Public health experts say regional Queensland is losing the battle of the bulge.
With obesity levels seemingly getting worse every year, Dr Aletha Ward, a lecturer in nursing and public health researcher at the University of Southern Queensland, said big changes were needed otherwise rates of type 2 diabetes, heart disease, stroke and some cancers will continue to rise.
Dr Ward was the lead author on a white paper published this week by the West Moreton Obesity Group with their own ideas to tackle the obesity epidemic in regional Queensland.
“This document tells us what many health experts have been saying for years – obesity levels are causing significant disease rates and urgent action is needed, especially in rural and regional areas,” Dr Ward said.
“There are many achievable solutions in this document. They are all centred around the same outcome: creating an environment that protects people from obesity and other non-communicable diseases.
“Tackling obesity is everyone’s responsibility. The ways we can help is by supporting policymakers with our research and driving positive change in our communities.”
The document ‘Local Governments Leading the Way’, which examined several case studies and highlighted potential solutions and opportunities for local government reform, will be presented to the Local Government Association of Queensland for review later this year.
It followed the latest West Moreton Health Indicators Report, which revealed obesity prevalence in West Moreton adults increased by 3.5 per cent annually or 46 per cent in total between 2009 and 2020 – more than double the state’s rates.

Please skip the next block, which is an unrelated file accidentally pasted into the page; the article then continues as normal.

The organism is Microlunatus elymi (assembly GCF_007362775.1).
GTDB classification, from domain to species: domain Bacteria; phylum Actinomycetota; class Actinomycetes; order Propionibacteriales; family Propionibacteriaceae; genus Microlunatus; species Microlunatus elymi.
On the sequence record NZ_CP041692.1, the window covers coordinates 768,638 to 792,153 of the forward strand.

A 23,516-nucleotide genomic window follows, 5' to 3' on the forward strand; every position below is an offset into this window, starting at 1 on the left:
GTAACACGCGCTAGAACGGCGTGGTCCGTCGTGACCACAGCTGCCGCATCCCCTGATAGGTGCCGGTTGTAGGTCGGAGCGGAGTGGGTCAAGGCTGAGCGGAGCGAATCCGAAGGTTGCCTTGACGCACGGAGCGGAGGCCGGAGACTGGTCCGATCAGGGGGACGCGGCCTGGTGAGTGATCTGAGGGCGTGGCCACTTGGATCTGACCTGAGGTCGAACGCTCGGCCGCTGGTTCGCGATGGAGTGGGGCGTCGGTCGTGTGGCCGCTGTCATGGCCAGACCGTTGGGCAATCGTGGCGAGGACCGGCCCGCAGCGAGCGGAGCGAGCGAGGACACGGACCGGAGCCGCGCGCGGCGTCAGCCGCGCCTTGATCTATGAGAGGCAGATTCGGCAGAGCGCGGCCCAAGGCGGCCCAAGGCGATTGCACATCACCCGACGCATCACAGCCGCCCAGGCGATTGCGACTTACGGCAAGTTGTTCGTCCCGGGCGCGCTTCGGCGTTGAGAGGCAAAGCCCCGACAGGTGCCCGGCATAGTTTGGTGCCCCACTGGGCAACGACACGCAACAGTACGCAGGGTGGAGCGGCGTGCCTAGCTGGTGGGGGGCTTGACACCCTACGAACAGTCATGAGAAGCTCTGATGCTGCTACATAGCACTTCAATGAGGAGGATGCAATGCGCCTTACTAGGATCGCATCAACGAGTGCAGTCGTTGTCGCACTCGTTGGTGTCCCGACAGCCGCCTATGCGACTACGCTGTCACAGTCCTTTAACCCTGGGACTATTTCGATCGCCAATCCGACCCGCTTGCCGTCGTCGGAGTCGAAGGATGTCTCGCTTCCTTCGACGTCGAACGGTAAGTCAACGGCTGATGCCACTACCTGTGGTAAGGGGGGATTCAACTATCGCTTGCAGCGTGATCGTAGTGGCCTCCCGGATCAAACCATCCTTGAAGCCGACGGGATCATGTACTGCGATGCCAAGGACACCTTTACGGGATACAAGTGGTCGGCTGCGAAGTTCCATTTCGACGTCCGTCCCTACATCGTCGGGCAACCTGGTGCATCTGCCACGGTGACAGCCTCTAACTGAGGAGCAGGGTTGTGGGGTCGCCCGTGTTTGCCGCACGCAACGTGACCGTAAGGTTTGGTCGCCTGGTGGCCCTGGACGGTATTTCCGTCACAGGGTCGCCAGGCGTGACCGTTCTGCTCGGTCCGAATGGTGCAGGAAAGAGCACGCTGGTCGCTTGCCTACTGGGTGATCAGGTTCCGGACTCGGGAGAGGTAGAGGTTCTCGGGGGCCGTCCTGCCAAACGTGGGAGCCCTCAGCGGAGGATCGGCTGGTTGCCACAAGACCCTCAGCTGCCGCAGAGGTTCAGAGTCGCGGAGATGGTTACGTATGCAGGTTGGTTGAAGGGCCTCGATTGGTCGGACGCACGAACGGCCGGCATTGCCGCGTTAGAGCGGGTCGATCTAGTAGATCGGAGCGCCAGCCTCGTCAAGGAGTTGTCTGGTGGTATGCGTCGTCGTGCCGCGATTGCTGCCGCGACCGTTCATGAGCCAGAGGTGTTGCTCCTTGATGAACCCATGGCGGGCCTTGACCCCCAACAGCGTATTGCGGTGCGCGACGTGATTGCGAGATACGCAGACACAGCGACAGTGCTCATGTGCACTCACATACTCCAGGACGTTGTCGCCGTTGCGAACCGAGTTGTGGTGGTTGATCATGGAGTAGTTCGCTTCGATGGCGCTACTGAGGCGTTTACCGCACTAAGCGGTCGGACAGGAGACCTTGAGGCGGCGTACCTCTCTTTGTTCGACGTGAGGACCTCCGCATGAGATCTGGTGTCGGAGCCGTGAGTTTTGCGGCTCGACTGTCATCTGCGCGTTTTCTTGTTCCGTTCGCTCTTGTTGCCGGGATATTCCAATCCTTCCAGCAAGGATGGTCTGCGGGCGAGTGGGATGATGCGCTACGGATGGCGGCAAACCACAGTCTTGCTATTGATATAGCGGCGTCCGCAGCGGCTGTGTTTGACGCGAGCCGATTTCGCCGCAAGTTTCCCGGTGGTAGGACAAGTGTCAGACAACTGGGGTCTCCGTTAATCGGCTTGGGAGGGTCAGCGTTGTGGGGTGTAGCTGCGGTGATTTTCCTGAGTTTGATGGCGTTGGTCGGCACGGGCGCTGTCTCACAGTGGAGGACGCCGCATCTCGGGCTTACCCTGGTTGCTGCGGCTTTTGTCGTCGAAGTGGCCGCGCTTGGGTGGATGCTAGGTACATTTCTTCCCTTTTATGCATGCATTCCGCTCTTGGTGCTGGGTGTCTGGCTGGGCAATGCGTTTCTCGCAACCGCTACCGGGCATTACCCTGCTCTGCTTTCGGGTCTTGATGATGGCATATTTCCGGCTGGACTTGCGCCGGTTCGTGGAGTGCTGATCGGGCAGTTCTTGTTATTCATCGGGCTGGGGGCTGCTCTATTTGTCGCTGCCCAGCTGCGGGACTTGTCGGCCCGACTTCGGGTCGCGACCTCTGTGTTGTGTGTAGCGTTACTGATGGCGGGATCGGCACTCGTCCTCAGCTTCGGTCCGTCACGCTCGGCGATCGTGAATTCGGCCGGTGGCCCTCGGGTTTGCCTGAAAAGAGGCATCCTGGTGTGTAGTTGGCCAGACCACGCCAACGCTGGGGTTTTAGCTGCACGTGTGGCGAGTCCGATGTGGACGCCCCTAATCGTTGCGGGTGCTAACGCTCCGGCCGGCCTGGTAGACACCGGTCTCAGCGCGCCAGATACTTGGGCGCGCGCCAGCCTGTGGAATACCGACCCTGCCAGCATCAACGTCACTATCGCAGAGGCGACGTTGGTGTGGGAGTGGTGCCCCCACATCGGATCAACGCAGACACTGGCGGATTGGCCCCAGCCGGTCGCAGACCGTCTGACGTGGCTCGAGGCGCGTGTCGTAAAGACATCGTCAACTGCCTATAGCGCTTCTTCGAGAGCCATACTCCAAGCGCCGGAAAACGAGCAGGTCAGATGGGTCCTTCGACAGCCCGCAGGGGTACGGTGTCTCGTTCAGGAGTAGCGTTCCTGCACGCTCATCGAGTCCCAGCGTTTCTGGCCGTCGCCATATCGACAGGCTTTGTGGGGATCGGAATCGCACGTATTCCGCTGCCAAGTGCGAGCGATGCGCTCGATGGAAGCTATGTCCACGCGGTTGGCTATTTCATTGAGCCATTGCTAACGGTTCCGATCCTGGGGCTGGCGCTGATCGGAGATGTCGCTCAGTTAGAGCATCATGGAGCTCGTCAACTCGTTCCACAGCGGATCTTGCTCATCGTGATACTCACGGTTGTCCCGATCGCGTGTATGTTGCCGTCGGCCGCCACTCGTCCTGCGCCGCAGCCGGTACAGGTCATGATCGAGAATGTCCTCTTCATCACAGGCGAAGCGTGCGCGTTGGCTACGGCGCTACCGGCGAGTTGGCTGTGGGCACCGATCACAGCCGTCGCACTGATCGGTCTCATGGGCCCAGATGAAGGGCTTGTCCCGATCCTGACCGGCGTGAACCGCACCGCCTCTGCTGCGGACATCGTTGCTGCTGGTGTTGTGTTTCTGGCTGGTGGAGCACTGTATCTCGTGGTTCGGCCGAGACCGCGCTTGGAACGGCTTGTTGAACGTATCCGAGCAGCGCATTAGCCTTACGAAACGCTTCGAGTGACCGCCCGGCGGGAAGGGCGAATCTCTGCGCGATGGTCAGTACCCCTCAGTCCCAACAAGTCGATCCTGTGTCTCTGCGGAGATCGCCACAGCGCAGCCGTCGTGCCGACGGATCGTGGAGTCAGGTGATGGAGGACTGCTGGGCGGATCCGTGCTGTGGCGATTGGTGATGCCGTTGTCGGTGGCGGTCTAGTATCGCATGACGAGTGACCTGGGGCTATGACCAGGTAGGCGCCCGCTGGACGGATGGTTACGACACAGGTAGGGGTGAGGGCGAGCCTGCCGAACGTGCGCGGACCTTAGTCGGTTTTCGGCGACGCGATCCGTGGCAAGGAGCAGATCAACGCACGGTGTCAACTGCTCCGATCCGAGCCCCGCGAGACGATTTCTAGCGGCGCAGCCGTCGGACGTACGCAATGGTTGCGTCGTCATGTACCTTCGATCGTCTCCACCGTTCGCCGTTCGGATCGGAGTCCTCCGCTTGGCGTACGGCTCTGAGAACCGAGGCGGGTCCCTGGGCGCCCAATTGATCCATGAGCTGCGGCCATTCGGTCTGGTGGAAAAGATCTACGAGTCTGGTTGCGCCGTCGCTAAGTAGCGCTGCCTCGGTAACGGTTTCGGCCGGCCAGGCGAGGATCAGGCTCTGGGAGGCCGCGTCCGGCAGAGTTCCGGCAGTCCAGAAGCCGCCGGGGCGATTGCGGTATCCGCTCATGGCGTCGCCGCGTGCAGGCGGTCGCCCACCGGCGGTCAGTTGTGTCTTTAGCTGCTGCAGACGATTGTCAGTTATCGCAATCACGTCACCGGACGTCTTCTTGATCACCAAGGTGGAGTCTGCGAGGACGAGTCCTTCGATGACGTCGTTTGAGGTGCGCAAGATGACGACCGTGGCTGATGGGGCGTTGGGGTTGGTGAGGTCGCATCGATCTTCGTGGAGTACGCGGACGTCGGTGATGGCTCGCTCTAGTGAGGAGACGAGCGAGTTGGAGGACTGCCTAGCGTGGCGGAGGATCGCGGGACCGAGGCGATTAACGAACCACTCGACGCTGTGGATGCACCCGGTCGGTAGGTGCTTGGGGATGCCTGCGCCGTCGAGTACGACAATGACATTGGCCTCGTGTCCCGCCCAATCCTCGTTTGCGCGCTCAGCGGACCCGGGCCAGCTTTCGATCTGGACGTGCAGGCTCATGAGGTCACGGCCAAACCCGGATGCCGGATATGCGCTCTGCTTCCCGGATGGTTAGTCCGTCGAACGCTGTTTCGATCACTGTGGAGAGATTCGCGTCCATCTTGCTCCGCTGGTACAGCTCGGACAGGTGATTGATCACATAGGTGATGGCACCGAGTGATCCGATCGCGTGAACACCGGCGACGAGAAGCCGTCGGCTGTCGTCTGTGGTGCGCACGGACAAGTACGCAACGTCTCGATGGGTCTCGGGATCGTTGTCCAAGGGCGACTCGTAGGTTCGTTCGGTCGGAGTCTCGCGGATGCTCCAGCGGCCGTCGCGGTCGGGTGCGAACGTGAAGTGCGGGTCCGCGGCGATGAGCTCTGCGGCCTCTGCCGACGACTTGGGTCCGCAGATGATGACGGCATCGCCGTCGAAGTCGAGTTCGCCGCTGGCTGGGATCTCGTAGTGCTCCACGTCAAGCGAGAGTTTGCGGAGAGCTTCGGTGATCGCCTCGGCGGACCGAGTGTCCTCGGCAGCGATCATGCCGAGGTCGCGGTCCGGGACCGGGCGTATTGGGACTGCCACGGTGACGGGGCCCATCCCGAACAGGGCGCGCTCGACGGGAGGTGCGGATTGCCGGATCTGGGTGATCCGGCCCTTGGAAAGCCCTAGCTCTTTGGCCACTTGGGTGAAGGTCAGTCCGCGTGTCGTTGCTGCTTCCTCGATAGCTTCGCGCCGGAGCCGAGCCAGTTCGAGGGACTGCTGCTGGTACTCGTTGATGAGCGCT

Obesity prevalence is affected by social, cultural, and environmental determinants of health, and failing to prevent and treat these rising rates can have adverse social and economic consequences.
Dr Ward said she was concerned by the number of fast-food restaurants appearing around regional Queensland and lack of social health policies that address obesogenic environments.
“Obesity levels are 12 per cent higher in regional and rural Queensland than the major cities,” Dr Ward said.
“Furthermore, those living in socio-economically disadvantaged areas in Queensland are 49 per cent more likely to be overweight.
“There’s no silver bullet, no magic wand, but the good news is it is preventable and reversable if we step up our efforts.”
The white paper put forward a range of recommendations, including:
- identifying areas of high obesity, food insecurity and socio-economic disadvantage within each Local Government Association (LGA);
- LGAs to develop and implement a Public Health Plan;
- prohibit the marketing of unhealthy food and sugar sweetened beverages at sporting events, council property and community functions; and
- enable local governments to utilise planning policies that can address where fast-food chains can be built and the vicinity to key infrastructure such as schools.
“Local governments can provide important leadership in our battle with the bulge,” Dr Ward said.
“They are closest to the community. They understand the strengths and opportunities for their community to maintain healthy lifestyles.
“Planning must extend beyond roads and footpaths; it is about creating an environment which promotes healthy eating, physical activity and an engaged community.”
Have a passion for improving the health of communities? The University of Southern Queensland’s Master of Public Health can help you prepare for the emerging healthcare challenges of the 21st century.